‘I do feel like the end is coming’

Times Staff Writer

After a wait of what seemed like forever to its die-hard fans, the series that is widely considered one of television’s best dramatic series, anchored by the small screen’s most explosive antihero, returns this week.

Welcome back, “The Shield.”

While much buzz in recent weeks has revolved around HBO’s highly acclaimed “The Sopranos” and its final season, which starts Sunday, FX’s “The Shield,” which has continually drawn at least as many critical accolades, is reaching its own milestone tonight -- the launch of its penultimate season.

With its multidimensional, flawed characters and gritty realism, “The Shield” revolutionized the TV cop genre, established FX as a top cable network, and swung open the doors of basic cable as a viable forum for quality original fare instead of rehashed network reruns.


While still basking in the creative glow of last season, which featured Oscar-winning actor Forest Whitaker as an obsessed internal affairs investigator locked in a deadly cat-and-mouse game with Det. Vic Mackey (Michael Chiklis), the network, the cast and creator Shawn Ryan are increasingly caught up in the bittersweetness of preparing for the final season. Those episodes start filming in June for broadcast next year.

“Right now, I’m just trying to live in the moment, but I do feel like the end is coming,” said Chiklis, who won an Emmy for outstanding lead actor in a drama in the show’s first season. “The wonderful upside is that I have such an acute appreciation for the whole thing. It’s a downer, but I want to bring everything we’ve brought from Day One into this and enjoy every second.”

Moving toward the series end, Ryan recently went back to the beginning, screening every episode in his determination to tie up all loose ends, exploit story possibilities and bring a strong conclusion to the show: “We’ve done a very good job this season, and we want to make sure we nail the final season. We want to surprise people and still be satisfying as to how we end the story. I do feel pressure, and I sweat about it plenty, but I have faith that eventually we will get to where we need to be.”

Since its premiere in 2002, “The Shield,” about a beleaguered police station and its renegade Strike Team unit, has been a critical darling, punctuated with brutal violence, blunt language and unsentimental emotion. At the center of the action was Mackey, a dedicated cop undermined by his dark, brutal tendencies. The series pilot -- in which Mackey murders an undercover colleague spying on him -- still stands as one of the most shocking episodes in television’s recent history.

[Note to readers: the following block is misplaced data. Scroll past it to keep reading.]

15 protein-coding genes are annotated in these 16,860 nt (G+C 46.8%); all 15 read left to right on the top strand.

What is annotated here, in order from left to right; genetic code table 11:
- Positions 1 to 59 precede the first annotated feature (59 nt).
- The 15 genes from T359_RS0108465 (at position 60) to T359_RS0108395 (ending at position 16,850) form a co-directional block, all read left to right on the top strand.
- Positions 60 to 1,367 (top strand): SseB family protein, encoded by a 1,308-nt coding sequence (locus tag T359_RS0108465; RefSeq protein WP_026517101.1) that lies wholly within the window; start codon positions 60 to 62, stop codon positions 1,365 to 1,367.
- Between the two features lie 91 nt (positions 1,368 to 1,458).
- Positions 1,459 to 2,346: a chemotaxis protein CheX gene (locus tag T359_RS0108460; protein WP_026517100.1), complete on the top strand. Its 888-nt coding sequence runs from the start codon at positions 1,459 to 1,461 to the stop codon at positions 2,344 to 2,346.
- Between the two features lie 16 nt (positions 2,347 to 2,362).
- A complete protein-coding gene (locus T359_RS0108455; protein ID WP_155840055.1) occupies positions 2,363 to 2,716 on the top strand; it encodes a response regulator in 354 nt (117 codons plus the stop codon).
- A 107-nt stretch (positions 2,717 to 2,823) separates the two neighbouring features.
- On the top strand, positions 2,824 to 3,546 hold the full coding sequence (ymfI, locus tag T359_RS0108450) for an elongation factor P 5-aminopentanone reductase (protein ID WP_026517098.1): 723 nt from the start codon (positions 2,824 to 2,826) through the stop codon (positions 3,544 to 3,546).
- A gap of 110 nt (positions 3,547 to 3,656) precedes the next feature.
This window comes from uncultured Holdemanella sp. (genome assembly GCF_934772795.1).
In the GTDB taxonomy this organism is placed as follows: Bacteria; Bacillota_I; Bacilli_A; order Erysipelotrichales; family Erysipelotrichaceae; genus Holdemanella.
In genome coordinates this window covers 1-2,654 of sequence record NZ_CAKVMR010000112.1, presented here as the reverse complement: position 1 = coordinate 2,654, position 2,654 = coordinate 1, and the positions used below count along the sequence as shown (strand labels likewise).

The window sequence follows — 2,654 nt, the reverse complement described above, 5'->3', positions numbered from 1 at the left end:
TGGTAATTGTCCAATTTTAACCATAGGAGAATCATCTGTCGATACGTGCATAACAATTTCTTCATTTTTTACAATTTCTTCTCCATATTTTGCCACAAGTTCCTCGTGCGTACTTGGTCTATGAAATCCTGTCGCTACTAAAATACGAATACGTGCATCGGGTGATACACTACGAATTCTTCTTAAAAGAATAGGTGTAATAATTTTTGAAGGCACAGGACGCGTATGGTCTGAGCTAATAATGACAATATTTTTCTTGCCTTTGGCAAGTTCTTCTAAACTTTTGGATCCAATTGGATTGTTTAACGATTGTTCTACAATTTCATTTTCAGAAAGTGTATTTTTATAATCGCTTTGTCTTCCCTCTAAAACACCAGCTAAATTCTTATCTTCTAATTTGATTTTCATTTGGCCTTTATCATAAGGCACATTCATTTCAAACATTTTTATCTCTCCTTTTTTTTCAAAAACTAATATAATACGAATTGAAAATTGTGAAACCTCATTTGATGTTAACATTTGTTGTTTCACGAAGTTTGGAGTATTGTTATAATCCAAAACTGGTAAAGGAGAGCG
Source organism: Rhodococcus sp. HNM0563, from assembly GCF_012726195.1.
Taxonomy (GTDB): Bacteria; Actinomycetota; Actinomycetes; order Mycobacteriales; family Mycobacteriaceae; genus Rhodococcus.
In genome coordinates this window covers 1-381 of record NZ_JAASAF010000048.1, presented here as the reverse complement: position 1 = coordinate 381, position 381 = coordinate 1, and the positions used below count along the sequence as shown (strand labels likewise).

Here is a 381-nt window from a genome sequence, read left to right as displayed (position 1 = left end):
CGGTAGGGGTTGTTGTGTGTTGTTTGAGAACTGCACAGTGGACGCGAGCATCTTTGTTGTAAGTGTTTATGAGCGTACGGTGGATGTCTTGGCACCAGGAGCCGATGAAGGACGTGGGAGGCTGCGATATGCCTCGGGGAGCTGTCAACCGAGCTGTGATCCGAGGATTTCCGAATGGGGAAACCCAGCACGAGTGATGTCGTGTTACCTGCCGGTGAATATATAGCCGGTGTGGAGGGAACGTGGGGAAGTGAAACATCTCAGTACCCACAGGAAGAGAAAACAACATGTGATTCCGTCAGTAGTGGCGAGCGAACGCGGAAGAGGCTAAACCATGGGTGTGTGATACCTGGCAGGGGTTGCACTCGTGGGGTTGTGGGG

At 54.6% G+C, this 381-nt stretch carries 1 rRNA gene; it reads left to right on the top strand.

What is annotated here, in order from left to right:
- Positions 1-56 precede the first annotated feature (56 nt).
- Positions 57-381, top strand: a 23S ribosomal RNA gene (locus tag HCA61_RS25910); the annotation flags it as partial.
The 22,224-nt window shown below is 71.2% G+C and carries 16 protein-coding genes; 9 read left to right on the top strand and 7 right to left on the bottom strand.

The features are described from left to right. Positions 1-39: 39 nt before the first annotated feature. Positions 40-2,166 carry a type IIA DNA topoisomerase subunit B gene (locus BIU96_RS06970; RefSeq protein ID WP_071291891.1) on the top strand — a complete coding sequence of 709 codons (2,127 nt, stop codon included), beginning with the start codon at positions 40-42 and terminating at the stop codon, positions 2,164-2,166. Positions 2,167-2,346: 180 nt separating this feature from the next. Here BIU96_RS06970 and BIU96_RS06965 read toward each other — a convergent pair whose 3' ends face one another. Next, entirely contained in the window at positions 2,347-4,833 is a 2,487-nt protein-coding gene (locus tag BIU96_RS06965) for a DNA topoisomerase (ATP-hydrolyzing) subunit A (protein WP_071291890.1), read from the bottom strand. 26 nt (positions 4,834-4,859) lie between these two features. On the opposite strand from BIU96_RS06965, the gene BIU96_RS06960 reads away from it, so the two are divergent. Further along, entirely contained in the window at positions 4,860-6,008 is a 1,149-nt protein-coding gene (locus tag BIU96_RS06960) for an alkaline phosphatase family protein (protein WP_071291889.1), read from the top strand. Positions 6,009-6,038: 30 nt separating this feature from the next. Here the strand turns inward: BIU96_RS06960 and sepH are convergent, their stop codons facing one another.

The show has reinvented the career of Chiklis, who had been known as the rotund, likable star of “The Commish” and the short-lived NBC sitcom “Daddio” (the actor will next reprise his role as The Thing in this summer’s sequel to “The Fantastic Four”). And it gave plum roles to its ensemble, which includes CCH Pounder, Walton Goggins, Benito Martinez, Jay Karnes, Michael Jace, Catherine Dent and Kenny Johnson. In addition to Whitaker, film star Glenn Close also appeared on multiple episodes.

Despite the stream of high praise, “The Shield” has, at times, been in the shadow of “The Sopranos,” which also has a charismatic, murderous antihero in Tony Soprano (James Gandolfini) at its core. Cast members and writers for “The Sopranos” have won several Golden Globe and Emmy awards, including a statuette in 2004 for outstanding drama series.

Chiklis and FX President John Landgraf also give the highest praise to “The Sopranos” but feel that “The Shield” is underappreciated, particularly by the Academy of Television Arts & Sciences, which awards the Emmys. The drama has not scored a major award since Chiklis’ early win.

Said Landgraf, “ ‘The Sopranos’ is the progenitor of the antihero genre, and it really does deserve its place in TV history. But it’s unfortunate that ‘The Shield’ has never been nominated for best series. It’s clear it deserves it.”

Chiklis said the snubs may be because of the series’ hot beginning: “We broke out in such an extraordinary way, I feel like we were a victim of our own success. We won so many awards, I think there was a tendency to think, ‘Well, they got theirs.’ Critically, I couldn’t be more satisfied. But I can’t help but feel that Shawn should have won an Emmy and that so many of my fellow cast members should have won Emmys and Golden Globes.”

Ryan said of the comparison: “ ‘The Sopranos’ deserves to be up on a pedestal. It broke ground, and I don’t think the powers at FX would have picked up ‘The Shield’ without the success of ‘The Sopranos.’ But they’re very different shows. ‘The Sopranos’ is very much like a film, while ‘The Shield’ has always embraced being a TV show.”

Whitaker returns for this season’s first few episodes, but much of the new season will deal with Mackey’s all-consuming drive to find the killer of fellow Strike Team member Curtis “Lemonhead” Lemansky (Johnson), unaware that his best friend, Det. Shane Vendrell (Goggins), is responsible. The death of “Lem” broke the hearts of devoted “Shield” fans, as well as Landgraf, who called the sensitive detective “the show’s beating heart.”

The sadness over the character’s demise is reflective of the emotion surrounding the show’s final days. “I don’t know anyone on this show who is in a rush to get to the end,” Ryan said. “But everyone is invested in ending strongly, and we’re going to make the best of it.”



‘The Shield’

Where: FX

When: 10 tonight

Rating: TV-MA LVS (may be unsuitable for children under the age of 17 with advisories for coarse language, violence and sex)